Published on Academy of American Poets (

Lake on the Hill

Often I walk the dog at night.
Once around the block, maybe twice,
And sometimes we head up to the reservoir.
If it's snowing, I put a little coat on the dog,
Booties if they've salted the street.

Everything you need is up there.
You can see for miles and you've got a lake,
Not large, the water black and still.
Emptiness where the city ends and farmland begins,
Lights of the houses below, and if you're quiet—

Sounds you couldn't actually hear.
Clock ticking on the wall, pipes,
A nightstand with a lamp, a desk, pencils in a cup—

Then it's time for the dog to go home,
Have a biscuit, go to bed.

Sometimes there's a kid with a skateboard,
No cars, they close the gates at dusk.
Not really a lake: it's lined with concrete,
The opposite of an island
But it beckons, as islands do.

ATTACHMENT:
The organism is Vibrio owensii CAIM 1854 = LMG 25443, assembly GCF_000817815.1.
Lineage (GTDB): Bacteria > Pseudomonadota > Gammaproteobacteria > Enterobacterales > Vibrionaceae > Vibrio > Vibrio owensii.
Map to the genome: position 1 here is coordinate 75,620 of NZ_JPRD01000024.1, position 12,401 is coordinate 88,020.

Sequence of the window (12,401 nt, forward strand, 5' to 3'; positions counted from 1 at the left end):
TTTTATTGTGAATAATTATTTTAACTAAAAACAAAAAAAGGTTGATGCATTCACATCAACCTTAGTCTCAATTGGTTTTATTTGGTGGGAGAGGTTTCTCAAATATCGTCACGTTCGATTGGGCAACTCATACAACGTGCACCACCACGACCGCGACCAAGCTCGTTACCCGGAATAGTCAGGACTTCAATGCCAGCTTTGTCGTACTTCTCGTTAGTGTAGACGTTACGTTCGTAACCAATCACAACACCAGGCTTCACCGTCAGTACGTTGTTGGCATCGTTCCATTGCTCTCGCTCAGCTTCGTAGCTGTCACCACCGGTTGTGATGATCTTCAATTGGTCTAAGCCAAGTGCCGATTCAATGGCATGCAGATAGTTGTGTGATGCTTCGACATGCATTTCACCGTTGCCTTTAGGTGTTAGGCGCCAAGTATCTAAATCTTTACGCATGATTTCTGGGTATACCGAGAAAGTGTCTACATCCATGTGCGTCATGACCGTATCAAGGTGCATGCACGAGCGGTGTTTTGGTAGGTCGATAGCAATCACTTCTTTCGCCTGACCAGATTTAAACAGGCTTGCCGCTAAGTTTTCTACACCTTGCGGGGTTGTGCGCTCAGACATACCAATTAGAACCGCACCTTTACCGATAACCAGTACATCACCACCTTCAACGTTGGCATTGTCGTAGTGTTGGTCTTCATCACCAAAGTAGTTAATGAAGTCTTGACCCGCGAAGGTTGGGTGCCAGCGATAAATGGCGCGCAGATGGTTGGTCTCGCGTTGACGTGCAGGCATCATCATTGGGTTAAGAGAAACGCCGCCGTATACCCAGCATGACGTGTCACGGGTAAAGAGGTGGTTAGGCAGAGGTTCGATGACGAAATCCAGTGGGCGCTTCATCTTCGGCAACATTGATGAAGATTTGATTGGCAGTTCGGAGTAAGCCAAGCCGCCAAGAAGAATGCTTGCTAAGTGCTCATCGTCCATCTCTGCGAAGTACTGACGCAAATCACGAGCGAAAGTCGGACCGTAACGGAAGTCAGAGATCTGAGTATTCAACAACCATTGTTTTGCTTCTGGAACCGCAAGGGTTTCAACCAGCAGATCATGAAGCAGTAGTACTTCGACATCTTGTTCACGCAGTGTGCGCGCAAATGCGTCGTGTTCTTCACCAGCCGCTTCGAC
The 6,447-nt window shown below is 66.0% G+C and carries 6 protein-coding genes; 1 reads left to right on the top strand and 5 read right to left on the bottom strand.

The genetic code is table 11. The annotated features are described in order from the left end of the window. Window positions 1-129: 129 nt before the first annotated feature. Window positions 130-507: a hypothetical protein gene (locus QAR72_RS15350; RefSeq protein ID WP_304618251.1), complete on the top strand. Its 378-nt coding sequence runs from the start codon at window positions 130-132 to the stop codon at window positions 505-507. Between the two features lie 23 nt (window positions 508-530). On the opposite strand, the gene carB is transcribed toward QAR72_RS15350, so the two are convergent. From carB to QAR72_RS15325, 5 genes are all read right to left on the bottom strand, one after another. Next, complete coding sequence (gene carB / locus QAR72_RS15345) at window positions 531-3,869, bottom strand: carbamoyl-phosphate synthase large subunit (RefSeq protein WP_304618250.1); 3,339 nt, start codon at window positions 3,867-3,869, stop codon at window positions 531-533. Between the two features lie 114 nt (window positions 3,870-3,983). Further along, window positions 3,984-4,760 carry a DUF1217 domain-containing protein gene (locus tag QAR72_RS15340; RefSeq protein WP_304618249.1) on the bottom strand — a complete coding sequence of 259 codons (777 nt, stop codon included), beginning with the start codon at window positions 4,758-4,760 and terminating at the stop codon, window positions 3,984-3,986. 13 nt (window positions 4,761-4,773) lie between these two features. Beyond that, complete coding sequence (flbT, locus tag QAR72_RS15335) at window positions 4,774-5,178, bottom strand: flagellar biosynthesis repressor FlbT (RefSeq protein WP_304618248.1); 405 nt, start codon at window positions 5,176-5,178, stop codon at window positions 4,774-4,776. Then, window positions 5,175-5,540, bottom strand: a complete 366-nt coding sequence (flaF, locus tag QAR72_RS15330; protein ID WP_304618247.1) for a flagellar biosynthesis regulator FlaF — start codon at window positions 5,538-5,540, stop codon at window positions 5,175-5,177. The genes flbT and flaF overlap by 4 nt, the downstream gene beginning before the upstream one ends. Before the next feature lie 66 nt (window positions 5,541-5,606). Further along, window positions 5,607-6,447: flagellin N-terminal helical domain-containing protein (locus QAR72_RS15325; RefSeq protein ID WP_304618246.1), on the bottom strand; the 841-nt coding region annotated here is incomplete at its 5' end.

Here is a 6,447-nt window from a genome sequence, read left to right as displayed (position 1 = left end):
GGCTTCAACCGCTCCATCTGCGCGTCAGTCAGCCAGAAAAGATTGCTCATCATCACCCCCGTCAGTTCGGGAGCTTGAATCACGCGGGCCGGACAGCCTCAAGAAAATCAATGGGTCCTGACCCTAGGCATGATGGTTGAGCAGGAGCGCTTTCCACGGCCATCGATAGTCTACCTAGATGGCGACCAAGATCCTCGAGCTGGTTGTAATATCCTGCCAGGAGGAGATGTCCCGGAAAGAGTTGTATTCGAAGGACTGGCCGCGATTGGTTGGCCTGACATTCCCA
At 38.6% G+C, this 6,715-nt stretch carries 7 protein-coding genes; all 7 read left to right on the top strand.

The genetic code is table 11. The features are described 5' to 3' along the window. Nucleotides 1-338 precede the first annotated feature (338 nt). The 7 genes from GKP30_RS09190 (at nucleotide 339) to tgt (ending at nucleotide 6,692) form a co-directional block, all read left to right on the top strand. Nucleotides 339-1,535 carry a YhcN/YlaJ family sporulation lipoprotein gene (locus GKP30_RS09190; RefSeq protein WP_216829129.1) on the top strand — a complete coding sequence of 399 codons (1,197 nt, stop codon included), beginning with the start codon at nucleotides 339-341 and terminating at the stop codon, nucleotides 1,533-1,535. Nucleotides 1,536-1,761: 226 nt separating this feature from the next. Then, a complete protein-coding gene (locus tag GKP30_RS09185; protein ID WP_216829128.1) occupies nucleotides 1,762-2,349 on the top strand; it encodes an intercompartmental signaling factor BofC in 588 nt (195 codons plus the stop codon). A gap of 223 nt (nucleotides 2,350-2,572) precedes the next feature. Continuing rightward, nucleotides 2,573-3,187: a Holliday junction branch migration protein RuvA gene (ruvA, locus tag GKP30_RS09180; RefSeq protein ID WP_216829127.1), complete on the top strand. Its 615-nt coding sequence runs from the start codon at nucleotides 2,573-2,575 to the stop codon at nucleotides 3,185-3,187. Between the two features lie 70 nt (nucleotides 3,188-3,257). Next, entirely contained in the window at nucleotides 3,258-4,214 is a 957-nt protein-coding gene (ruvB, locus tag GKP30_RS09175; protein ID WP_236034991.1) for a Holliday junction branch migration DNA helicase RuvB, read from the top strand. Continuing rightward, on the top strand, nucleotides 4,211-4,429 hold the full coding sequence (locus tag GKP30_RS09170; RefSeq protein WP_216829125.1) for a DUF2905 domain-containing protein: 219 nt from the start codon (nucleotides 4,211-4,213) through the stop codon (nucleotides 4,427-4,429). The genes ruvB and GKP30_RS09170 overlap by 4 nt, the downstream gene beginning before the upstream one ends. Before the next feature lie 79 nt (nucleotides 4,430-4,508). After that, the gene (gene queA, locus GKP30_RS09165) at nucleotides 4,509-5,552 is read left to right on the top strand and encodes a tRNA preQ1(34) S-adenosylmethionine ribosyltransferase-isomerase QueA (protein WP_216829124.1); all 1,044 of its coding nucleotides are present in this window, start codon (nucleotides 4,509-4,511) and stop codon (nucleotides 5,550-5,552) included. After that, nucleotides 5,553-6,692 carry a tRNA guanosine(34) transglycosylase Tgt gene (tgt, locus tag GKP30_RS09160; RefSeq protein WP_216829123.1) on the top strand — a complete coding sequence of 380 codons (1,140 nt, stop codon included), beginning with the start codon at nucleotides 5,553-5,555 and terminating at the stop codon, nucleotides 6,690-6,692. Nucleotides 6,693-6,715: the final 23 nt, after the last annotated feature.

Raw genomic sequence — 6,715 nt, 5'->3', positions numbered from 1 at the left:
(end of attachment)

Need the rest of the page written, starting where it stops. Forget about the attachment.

I like arriving or leaving.
Thimble, Block, Brigantine—

When I burned my journals some of it caught 
Immediately, a brown stain
Spreading from the center of each page.
Some was stubborn: gray scraps
Rising like messages in the air.


From The Iron Key by James Longenbach. Copyright © 2010 by James Longenbach. Used by permission of W. W. Norton.


James Longenbach

James Longenbach is the author of five poetry collections: Earthling (W. W. Norton, 2017), The Iron Key (W. W. Norton, 2012), Draft of a Letter (University of Chicago Press,, 2007), Fleet River (University of Chicago Press, 2003), and Threshold (University of Chicago Press, 1998). Also a literary critic, he is the Joseph Henry Gilmore Professor of English at the University of Rochester. He lives in Rochester, New York. 

Date Published: 2010-01-01

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